How The TV Show “House” Can Help Your Plant Care

Daily I receive questions like: “WHAT is wrong with my plant? I’ve tried everything, and nothing works.”
The “everything” part is what scares me. I’m never sure what “everything” is or what it means.

When diagnosing any plant disorders, problems or conditions – you need the most COMPLETE INFORMATION possible. Usually some info goes missing. To confuse things more, various disorders may produce almost the same visual symptoms.

Understanding Cause… Speaks To The Cure

The TV show “House” is not for everyone, old House can be rude, somewhat cranky, obnoxious, insensitive and plain old irritating!

One reason I enjoy “House” is the way the “team” eliminates the problems with their differential diagnosis. They list all the “symptoms” they can think of, discuss what could cause the “symptom”, and begin working backwards by eliminating potential causes to find the best remedy or solution.
golden pothos growing on a totem

Figuring out plant problems – indoors or out – is no different.

For example, take this recent email:

My problem is my Epipremum plants in my living room, very tall and initially each with multiple plants in each pot. Progressively on each of the plants leave begin to droop, loose color, shrivel, become brown and drop off. I have tried everything, and finally I have used the only anti-fungal I chemical I can obtain, Bayer “Fungus Fighter” which of course is a systemic fungicide, said to be for “ornamentals”. It is clear some stems become affected and then all the leaves on that stem die off.”

Do you think it is fungl disease killing the Devil’s Ivy plant? If that is the case, will use of this systemic fungicide maybe save what few stems still survive? Is there a better remedy to use against fungus?

My Dracaena flourishes, thanks to following the advice in your splendid book.

To help you better diagnose your plant problems, let’s look at this email, and show you what questions quickly go through my mind. However, you may want to look at the 4 part series – RX for Healthy House Plants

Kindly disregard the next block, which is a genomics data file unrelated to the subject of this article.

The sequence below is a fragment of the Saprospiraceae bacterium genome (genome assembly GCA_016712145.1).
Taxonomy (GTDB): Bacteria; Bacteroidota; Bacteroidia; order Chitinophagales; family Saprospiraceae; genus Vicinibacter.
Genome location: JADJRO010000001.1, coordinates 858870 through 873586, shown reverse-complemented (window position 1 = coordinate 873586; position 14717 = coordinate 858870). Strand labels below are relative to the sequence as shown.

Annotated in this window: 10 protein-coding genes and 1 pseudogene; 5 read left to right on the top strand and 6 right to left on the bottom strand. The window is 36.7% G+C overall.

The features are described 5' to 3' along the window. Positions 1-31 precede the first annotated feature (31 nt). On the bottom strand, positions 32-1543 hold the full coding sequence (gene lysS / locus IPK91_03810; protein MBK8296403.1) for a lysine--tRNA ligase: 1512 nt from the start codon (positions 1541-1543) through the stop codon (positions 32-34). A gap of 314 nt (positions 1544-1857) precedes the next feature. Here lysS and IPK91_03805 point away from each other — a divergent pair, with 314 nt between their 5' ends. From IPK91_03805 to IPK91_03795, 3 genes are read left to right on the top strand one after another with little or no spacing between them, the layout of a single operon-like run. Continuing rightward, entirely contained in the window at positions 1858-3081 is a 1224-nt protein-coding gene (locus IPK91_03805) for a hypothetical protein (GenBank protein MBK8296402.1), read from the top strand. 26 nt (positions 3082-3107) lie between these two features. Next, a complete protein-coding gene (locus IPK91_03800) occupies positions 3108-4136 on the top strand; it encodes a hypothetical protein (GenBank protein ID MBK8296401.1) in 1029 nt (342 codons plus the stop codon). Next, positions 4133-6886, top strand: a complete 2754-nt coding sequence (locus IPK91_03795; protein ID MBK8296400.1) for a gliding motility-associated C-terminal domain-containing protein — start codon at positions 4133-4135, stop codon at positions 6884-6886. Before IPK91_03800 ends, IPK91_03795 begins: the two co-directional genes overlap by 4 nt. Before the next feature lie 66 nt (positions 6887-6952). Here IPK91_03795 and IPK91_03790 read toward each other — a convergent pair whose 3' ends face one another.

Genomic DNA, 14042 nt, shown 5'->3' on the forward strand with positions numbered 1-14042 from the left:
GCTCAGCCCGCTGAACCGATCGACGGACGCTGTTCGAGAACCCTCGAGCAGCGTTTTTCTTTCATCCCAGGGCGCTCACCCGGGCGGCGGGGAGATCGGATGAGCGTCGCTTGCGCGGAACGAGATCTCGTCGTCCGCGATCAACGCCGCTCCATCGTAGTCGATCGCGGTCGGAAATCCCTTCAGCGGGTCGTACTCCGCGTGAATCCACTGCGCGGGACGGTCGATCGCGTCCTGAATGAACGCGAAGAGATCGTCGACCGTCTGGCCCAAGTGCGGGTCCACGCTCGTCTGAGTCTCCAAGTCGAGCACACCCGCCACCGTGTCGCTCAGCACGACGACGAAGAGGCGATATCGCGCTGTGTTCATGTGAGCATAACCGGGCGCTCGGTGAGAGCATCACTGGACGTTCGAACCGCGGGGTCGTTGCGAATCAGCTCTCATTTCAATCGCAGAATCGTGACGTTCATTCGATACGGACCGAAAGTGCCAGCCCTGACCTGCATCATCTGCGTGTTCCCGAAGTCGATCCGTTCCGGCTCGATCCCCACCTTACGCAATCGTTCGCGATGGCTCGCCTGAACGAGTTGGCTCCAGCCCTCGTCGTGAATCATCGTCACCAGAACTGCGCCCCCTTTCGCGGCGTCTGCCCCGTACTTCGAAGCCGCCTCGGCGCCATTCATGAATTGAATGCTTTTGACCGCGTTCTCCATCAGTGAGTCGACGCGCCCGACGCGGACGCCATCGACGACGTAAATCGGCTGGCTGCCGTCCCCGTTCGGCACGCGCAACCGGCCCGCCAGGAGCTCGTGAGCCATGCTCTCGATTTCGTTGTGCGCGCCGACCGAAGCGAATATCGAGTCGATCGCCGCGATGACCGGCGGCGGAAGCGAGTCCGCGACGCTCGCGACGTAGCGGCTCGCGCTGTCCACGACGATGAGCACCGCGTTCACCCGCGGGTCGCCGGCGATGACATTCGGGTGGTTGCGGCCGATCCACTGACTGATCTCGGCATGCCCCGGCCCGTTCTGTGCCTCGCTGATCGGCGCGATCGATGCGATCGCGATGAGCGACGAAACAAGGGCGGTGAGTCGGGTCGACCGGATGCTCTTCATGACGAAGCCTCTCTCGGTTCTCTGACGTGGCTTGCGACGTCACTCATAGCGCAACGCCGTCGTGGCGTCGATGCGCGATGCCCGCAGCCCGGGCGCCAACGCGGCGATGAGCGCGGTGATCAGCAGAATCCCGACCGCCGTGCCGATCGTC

as well:

All the questions below could be asked slightly different depending on the plant variety or if the plant was inside or outside.

1 – My problem is my Epipremum plants in my living room, very tall and initially each with multiple plants in each pot.

  • How long have you owned the plants?
  • If new… when did you buy it, how did you transport it?
  • How long has the plant been in its current location?
  • Has the watering schedule changed?
  • Has the water source changed?
  • Has the person caring for the plant changed?
  • What type of pot is the plant potted in?
  • What kind of soil?
  • Has the plant been repotted?
  • If you have had the plant for a long time (years), when was the last time it was repotted?
  • Do you fertilize the plant?
  • How often do you fertilize?
  • What type of fertilizer?
  • What is the fertilizer rate?
  • What time of the year did you fertilize?
  • Is the soil moist or dry when you fertilized?
  • What does the root system look like?
  • Do you have any animals or new animals in the house?
  • Have you had a party lately at your house? (Some people love to dispose of their drinks in plants)
  • How much light does the living room get?
  • How warm, cold or hot does the room get?
  • Was the room painted recently?

“very tall”

  • What is “very tall”?
  • Is the plant supported?
  • If so with what/by what?